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Discussion Starter #1
Hi all, can someone please tell me the length that the dipstick goes into the tube, ie, how many inches.
When I put mine in to check I can never seem to find the right place to stop.
Seems to have a little resistance but I can push it in all the way!!
I checked the archives but no luck.
Cheers, Brian.
 

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The dipstick hits bottom, and you stop there. Read the fluid level in mm from the bottom of the dipstick.

It is longer than the tube. It's not designed to be left in place. It's a "tool" for checking the level.

When you're done checking the level, then put the cap back in place with a new red locking tab.

Put the dipstick back in your tool box.
 

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Discussion Starter #3
Hi Astro, I know all that mate but I have a problem knowing when it hits bottom as first post.
Cheers, Brian.
 

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Hey Digger - sorry to have misunderstood...

So, the one that I use goes in about 36", give or take. (might be an inch or two more, it's sitting in my tool box at the moment)

About 4" sticks out when the tip hits bottom on the pan. I would guess that yours is about the same, since they're all sold as a "service tool" and that leads me to believe that they are the same...from memory, they're about 40" long.

This transmission is known as the NAG1 - (new automatic gearbox 1) and used in a lot of Chrysler and Dodge vehicles. A perusal of those fora and a bit of Googling and you'll get lots of information on this trans.

Hope that helps.

If you need a more precise measurement on the length of the one that I am using, I'll take a look in the morning.

Cheers,
Astro
 

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Hey Digger - sorry to have misunderstood...



This transmission is known as the NAG1 - (new automatic gearbox 1) and used in a lot of Chrysler and Dodge vehicles. A perusal of those fora and a bit of Googling and you'll get lots of information on this trans.


Astro
Astro,

Do you mean that S-class MB transmission is used at Chrysler and Dodge :eek ?!!
 

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The dipstick hits bottom, and you stop there. Read the fluid level in mm from the bottom of the dipstick.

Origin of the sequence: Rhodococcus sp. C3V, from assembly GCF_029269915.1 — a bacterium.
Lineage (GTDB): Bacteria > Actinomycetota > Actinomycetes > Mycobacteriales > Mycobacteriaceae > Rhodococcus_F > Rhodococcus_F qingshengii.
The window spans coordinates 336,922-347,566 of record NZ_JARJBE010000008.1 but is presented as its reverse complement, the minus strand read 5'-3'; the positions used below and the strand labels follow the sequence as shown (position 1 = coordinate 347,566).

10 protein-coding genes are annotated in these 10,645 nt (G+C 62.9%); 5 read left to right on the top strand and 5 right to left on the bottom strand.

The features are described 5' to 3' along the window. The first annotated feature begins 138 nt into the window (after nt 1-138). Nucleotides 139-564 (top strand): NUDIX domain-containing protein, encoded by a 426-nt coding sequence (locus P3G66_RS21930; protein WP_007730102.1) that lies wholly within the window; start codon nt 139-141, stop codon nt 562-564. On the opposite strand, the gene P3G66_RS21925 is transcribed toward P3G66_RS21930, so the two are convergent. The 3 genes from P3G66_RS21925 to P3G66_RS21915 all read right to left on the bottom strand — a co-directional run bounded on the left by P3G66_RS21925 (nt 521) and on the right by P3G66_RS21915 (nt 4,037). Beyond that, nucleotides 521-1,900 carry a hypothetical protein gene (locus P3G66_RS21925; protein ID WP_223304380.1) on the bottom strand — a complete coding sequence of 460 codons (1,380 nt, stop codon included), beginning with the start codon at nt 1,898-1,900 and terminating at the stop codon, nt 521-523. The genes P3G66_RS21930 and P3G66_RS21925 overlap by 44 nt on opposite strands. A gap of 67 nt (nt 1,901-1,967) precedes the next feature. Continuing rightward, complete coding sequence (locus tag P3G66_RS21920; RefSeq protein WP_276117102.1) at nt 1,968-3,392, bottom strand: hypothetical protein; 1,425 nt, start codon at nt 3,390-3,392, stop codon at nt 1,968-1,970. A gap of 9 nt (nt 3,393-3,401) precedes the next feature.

It is longer than the tube. It's not designed to be left in place. It's a "tool" for checking the level.

When you're done checking the level, then put the cap back in place with a new red locking tab.

Put the dipstick back in your tool box.
Wow - I did not know that! My car came without dipstick and I was hunting for one from donor cars. I finally found one and left it forever in the car. Frankly, I never used it since I can check oil level on instrument cluster.

Did I ruined my engine? What is the reason not to leave it there? Do I need one anyway or better just get rid of it?
 

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No one is talking about Engines in this thread !!

BTW the Mercedes 5 Speed Auto Trans is also called 722.6 which is the MB Number, then depending upon exact fitment / ratios etc it has more numbers ........... like ...........

722.6??

I can see OP already knew this by his Thread Title :wink

HTH,
 

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Discussion Starter #8
Thanks Astro, that's a good start.
If you do get the time a more precise measurement would be great.
Cheers, Brian.
 

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Discussion Starter #12
Many thanks to everyone, seems like I have too much fluid in the transmission.
Think I will drain sump and refill with 3.5 lts and go from there, unless anyone has a better idea.
Cheers, Brian.
 

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Additional info:

1. 722.6xx ATF level is measured at two temperatures with suitable marks on the dipstick:
a) the initial fill at ambient (25 deg C)
b) normal working temperature (80 deg C) Use a digital IR thermometer pointed at the pan.

2. The ATF level is measured with the engine running and the transmission shifted between PNRD.

3. My MB dealership refused to sell me the required 'workshop tool'. MB Part No: A140.589.15.21.00. I bought one on ebay for about UKP 5.00. Chinese?

4. A new cap will be required, as the original has to be broken at removal.
 

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As keyhole says, the fluid level must be checked at the proper temperature. In addition, the fluid level must be checked:
- With the car level, front-to-back and side-to-side.
- With engine running.
- After shifting slowly thru the gear positions.
- In PARK or NEUTRAL.
- Using the tool markings appropriate to the fluid temperature (either "cold" at comfortable ambient temp, or "hot" with the transmission fully warmed up - 80C is 176F, which is painful to touch).

In my case, only the red locking tab was broken, and the black cap has stayed on for several years with no problem.
 

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